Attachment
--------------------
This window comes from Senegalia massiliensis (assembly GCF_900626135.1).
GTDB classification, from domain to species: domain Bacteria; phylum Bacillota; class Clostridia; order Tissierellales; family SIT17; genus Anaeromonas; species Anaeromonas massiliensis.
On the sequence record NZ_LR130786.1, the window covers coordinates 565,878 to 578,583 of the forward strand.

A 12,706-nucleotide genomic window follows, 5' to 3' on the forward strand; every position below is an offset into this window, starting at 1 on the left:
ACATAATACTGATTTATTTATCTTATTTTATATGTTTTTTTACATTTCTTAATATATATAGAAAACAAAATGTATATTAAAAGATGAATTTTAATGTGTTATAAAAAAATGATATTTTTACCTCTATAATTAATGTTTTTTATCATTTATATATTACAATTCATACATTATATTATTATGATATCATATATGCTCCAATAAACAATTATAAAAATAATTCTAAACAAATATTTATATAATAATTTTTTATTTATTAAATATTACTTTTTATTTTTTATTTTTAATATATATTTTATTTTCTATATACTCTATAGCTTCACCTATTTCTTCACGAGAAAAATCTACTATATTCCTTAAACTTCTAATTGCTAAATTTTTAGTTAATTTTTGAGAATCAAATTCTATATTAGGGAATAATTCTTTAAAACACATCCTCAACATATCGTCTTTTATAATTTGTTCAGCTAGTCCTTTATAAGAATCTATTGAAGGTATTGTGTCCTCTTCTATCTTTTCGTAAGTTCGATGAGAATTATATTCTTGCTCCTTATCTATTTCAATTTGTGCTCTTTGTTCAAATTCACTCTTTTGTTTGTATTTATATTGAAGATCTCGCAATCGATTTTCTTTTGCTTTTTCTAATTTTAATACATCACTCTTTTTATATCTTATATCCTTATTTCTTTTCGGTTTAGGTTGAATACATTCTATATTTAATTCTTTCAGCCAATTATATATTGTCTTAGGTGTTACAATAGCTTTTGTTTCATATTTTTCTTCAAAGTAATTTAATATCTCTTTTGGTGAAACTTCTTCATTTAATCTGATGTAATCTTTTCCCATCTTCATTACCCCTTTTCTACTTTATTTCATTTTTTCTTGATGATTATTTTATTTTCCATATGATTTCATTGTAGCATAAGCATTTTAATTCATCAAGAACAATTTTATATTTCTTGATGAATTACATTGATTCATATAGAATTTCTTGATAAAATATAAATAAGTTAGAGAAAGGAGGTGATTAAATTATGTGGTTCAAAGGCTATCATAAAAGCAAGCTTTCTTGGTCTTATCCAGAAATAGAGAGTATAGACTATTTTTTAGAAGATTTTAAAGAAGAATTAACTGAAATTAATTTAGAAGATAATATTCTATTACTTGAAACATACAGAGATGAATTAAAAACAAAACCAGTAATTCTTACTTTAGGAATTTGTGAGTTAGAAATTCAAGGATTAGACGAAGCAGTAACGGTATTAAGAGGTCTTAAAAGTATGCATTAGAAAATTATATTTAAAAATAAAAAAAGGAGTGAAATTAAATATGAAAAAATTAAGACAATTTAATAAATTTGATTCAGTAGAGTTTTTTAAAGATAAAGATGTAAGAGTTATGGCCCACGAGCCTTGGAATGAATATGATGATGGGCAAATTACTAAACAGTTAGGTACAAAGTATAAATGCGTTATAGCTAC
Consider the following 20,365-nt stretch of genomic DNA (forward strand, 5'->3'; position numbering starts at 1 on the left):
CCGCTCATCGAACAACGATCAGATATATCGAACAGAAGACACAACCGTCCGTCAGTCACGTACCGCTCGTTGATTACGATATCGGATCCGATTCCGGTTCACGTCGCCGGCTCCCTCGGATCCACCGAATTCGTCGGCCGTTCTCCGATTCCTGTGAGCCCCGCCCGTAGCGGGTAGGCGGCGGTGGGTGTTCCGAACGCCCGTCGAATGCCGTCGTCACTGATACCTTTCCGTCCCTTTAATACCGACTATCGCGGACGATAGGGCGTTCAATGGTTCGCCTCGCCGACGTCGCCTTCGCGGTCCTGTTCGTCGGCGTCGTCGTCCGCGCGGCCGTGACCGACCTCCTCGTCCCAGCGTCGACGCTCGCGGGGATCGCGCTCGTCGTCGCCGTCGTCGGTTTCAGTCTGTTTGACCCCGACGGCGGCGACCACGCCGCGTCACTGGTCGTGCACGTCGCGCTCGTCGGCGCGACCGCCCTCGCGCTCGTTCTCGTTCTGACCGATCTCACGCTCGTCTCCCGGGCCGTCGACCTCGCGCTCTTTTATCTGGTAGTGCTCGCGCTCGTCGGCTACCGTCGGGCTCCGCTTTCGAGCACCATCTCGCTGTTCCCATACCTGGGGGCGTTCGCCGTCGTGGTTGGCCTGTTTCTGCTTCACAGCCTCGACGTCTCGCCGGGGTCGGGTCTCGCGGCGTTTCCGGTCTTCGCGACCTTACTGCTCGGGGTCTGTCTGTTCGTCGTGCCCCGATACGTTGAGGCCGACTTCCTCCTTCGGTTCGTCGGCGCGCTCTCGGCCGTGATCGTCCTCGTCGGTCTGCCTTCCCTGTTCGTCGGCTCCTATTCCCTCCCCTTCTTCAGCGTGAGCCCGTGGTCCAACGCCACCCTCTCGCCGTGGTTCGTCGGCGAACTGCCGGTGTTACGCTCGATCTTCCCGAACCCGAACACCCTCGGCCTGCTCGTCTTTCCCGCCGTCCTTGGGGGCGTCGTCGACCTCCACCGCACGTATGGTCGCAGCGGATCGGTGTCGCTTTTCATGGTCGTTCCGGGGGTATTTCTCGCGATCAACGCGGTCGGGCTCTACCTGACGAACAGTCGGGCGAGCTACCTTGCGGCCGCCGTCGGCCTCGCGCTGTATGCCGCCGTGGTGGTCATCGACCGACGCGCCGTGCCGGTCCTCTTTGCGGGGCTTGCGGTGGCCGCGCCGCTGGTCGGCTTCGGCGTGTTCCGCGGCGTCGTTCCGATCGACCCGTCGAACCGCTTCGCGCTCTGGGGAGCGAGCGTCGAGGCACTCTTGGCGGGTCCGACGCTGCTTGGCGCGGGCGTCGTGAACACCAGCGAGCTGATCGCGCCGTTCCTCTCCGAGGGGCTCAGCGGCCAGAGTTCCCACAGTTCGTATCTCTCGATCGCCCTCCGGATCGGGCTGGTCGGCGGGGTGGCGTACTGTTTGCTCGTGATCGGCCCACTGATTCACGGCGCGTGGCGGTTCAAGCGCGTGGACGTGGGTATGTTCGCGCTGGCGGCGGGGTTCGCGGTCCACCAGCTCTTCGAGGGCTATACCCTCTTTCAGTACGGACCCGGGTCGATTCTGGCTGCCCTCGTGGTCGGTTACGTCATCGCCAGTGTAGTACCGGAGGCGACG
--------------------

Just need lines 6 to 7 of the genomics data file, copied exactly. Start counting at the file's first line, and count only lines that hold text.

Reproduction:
Consider the following 20,365-nt stretch of genomic DNA (forward strand, 5'->3'; position numbering starts at 1 on the left):
CCGCTCATCGAACAACGATCAGATATATCGAACAGAAGACACAACCGTCCGTCAGTCACGTACCGCTCGTTGATTACGATATCGGATCCGATTCCGGTTCACGTCGCCGGCTCCCTCGGATCCACCGAATTCGTCGGCCGTTCTCCGATTCCTGTGAGCCCCGCCCGTAGCGGGTAGGCGGCGGTGGGTGTTCCGAACGCCCGTCGAATGCCGTCGTCACTGATACCTTTCCGTCCCTTTAATACCGACTATCGCGGACGATAGGGCGTTCAATGGTTCGCCTCGCCGACGTCGCCTTCGCGGTCCTGTTCGTCGGCGTCGTCGTCCGCGCGGCCGTGACCGACCTCCTCGTCCCAGCGTCGACGCTCGCGGGGATCGCGCTCGTCGTCGCCGTCGTCGGTTTCAGTCTGTTTGACCCCGACGGCGGCGACCACGCCGCGTCACTGGTCGTGCACGTCGCGCTCGTCGGCGCGACCGCCCTCGCGCTCGTTCTCGTTCTGACCGATCTCACGCTCGTCTCCCGGGCCGTCGACCTCGCGCTCTTTTATCTGGTAGTGCTCGCGCTCGTCGGCTACCGTCGGGCTCCGCTTTCGAGCACCATCTCGCTGTTCCCATACCTGGGGGCGTTCGCCGTCGTGGTTGGCCTGTTTCTGCTTCACAGCCTCGACGTCTCGCCGGGGTCGGGTCTCGCGGCGTTTCCGGTCTTCGCGACCTTACTGCTCGGGGTCTGTCTGTTCGTCGTGCCCCGATACGTTGAGGCCGACTTCCTCCTTCGGTTCGTCGGCGCGCTCTCGGCCGTGATCGTCCTCGTCGGTCTGCCTTCCCTGTTCGTCGGCTCCTATTCCCTCCCCTTCTTCAGCGTGAGCCCGTGGTCCAACGCCACCCTCTCGCCGTGGTTCGTCGGCGAACTGCCGGTGTTACGCTCGATCTTCCCGAACCCGAACACCCTCGGCCTGCTCGTCTTTCCCGCCGTCCTTGGGGGCGTCGTCGACCTCCACCGCACGTATGGTCGCAGCGGATCGGTGTCGCTTTTCATGGTCGTTCCGGGGGTATTTCTCGCGATCAACGCGGTCGGGCTCTACCTGACGAACAGTCGGGCGAGCTACCTTGCGGCCGCCGTCGGCCTCGCGCTGTATGCCGCCGTGGTGGTCATCGACCGACGCGCCGTGCCGGTCCTCTTTGCGGGGCTTGCGGTGGCCGCGCCGCTGGTCGGCTTCGGCGTGTTCCGCGGCGTCGTTCCGATCGACCCGTCGAACCGCTTCGCGCTCTGGGGAGCGAGCGTCGAGGCACTCTTGGCGGGTCCGACGCTGCTTGGCGCGGGCGTCGTGAACACCAGCGAGCTGATCGCGCCGTTCCTCTCCGAGGGGCTCAGCGGCCAGAGTTCCCACAGTTCGTATCTCTCGATCGCCCTCCGGATCGGGCTGGTCGGCGGGGTGGCGTACTGTTTGCTCGTGATCGGCCCACTGATTCACGGCGCGTGGCGGTTCAAGCGCGTGGACGTGGGTATGTTCGCGCTGGCGGCGGGGTTCGCGGTCCACCAGCTCTTCGAGGGCTATACCCTCTTTCAGTACGGACCCGGGTCGATTCTGGCTGCCCTCGTGGTCGGTTACGTCATCGCCAGTGTAGTACCGGAGGCGACG